A magazine for friends of the Warren Alpert Medical School of Brown University.

Between Climate and Health


Experts showcase knowledge and research linking climate change and health implications.

Members of the Brown community and researchers from across Rhode Island gathered at The Warren Alpert Medical School on May 4 to better understand the challenges posed by climate change to public health issues as part of the Climate Change and Health Symposium.

The symposium offered lectures, panelists, and poster presentations, presented both in person and virtually, throughout the day. Alison Hayward, MD, MPH, assistant professor of emergency medicine and chair of the Rhode Island Medical Society Climate Change and Health Committee, helped organize the event and attracted speakers who included Brown representatives and figures like Amy Collins, MD, a practicing emergency medicine physician, health care sustainability professional, and senior clinical adviser for Health Care Without Harm.

In keeping with the theme of sustainability, the event’s lunch service offered completely vegetarian offerings with vegan and gluten-ree options as well, with compostable palm leaf plates, linen napkins, and reusable flatware. The event was co-sponsored by the Office of Sustainability and Resiliency and the Climate Solutions Initiative at Brown.

Speakers touched on a diverse range of topics throughout the symposium, like the impact of microplastics in the water supply, challenges related to heat stroke, and how to better communicate to the public the health effects of climate change. Joshua Wortzel F’24, MD, a child and adolescent psychiatry fellow based at Bradley Hospital, addressed the impact of climate change on mental health. It’s a subject Wortzel is well-versed in—he serves as chair of the American Psychiatric Association’s Committee on Climate Change and Mental Health and the vice-chair of the American Academy of Child and Adolescent Psychiatry’s Resource Group on Climate Mental Health.

Wortzel focused on the relationship between temperature and the prevalence of mental health conditions, along with the psychological and existential impacts of climate change, and how psychiatric patients are prone to challenges with temperature regulation. Neurotransmitters that are duplicated in mental illness are involved with thermoregulation and may explain why researchers see a link between deregulation and patients with certain mental conditions. Many people are affected by environmental traumas and a sense of existential dread for the future, but Wortzel said there are steps that medical providers can take to address this, like certain coping strategies and seeking out close-knit communities for support.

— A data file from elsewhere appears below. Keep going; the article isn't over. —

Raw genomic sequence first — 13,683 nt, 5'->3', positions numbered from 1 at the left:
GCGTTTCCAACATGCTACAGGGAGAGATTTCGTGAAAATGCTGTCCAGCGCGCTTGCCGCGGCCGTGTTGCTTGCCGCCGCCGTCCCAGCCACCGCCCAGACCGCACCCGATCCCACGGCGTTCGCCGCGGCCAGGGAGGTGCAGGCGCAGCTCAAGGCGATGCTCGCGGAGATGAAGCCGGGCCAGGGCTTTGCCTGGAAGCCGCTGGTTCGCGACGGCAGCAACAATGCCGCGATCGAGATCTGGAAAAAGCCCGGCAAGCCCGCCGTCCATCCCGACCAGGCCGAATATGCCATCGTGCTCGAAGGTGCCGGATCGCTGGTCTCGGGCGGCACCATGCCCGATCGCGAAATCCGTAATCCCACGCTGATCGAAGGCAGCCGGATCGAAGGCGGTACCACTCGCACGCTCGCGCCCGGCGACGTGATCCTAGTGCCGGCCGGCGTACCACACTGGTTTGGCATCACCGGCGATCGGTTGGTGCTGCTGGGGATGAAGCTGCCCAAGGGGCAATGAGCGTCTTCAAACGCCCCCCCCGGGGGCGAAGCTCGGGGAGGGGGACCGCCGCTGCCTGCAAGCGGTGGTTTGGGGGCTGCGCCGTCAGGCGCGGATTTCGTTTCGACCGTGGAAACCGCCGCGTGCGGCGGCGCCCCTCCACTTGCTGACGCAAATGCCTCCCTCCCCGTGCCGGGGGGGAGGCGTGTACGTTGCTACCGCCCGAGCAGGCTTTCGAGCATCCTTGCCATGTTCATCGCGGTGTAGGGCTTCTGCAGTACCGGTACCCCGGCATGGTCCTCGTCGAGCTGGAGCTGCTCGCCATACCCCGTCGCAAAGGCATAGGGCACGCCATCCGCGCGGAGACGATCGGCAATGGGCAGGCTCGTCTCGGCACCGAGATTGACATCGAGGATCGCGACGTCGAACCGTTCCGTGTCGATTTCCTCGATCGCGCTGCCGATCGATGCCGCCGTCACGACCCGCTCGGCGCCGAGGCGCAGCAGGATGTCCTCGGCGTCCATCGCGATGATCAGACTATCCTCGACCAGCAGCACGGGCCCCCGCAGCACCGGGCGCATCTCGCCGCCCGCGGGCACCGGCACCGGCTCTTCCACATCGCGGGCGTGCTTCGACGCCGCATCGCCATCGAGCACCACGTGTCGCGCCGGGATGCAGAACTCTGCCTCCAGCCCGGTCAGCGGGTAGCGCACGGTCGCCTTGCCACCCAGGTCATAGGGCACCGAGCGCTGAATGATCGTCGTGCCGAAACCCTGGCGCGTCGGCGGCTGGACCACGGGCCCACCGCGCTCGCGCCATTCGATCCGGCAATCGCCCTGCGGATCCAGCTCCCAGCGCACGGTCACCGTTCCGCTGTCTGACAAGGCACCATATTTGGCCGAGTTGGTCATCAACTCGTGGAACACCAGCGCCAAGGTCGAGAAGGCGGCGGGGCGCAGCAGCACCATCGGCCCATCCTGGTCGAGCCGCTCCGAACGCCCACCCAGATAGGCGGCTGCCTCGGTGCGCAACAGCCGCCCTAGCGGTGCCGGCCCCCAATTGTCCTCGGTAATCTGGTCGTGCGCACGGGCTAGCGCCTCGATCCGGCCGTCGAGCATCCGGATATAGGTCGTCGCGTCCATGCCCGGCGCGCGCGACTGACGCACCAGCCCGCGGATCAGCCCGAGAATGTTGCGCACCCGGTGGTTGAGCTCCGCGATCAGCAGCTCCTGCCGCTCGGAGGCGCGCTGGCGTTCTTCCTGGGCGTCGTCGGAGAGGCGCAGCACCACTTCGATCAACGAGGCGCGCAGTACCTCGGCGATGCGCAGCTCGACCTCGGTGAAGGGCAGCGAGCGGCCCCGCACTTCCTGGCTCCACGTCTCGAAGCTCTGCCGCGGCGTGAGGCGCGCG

“We know things that are especially community-oriented and not individually oriented seem to be more effective, like being part of a recycling program or a tree planting effort,” he said.

He also touched on the psychological challenges with young people who are confronting serious climate distress. Wortzel stressed offering opportunities to talk about climate change with children at an age-appropriate level, and providing support for their thoughts without minimizing their worries. However, parents should also be mindful of their own media diet.

“We’re constantly being inundated by the media about how the world is going to pot,” he said. “We need to make sure the goal is not to just suppress or eliminate our negative feelings about climate change but to acknowledge and validate them, and foster self-efficacy and engagement with climate action ourselves.”

Heather Smith, MD, MPH, assistant professor of obstetrics and gynecology, clinician educator, presented research on the impact of climate change on maternal and neonatal health. Smith touched on how pregnant women often experience heighted health risks and reduced access to maternal care services due to how extreme weather events disrupt health care. She also examined other indirect effects on neonatal health, like air pollution and heat waves.

“Not only is your risk increased with increased exposure to air pollution, but how much less the infant weighs is also related to the amount of exposure,” Smith said.

Smith referenced a study from emergency rooms that showed a 10-degree increase in the average day temperature was associated with a 24 percent increase in evening visits and a 4 percent increase in all-cause mortality. For pregnant women, she added, it can be difficult to adapt to temperature extremes, with higher risks of dehydration, inflammation, and oxidative stress that can impact fetal health. However, further research is needed.

“For every 10 degrees Fahrenheit that goes up, there’s an 8.5 percent higher risk of preterm delivery,” she said. “There’s still a lot we don’t know. We don’t know if there’s a critical exposure window, but we do know that these effects are exacerbated by and intertwined with the impacts of air pollution and plastics exposure.”

Read more about climate change and health at Brown.


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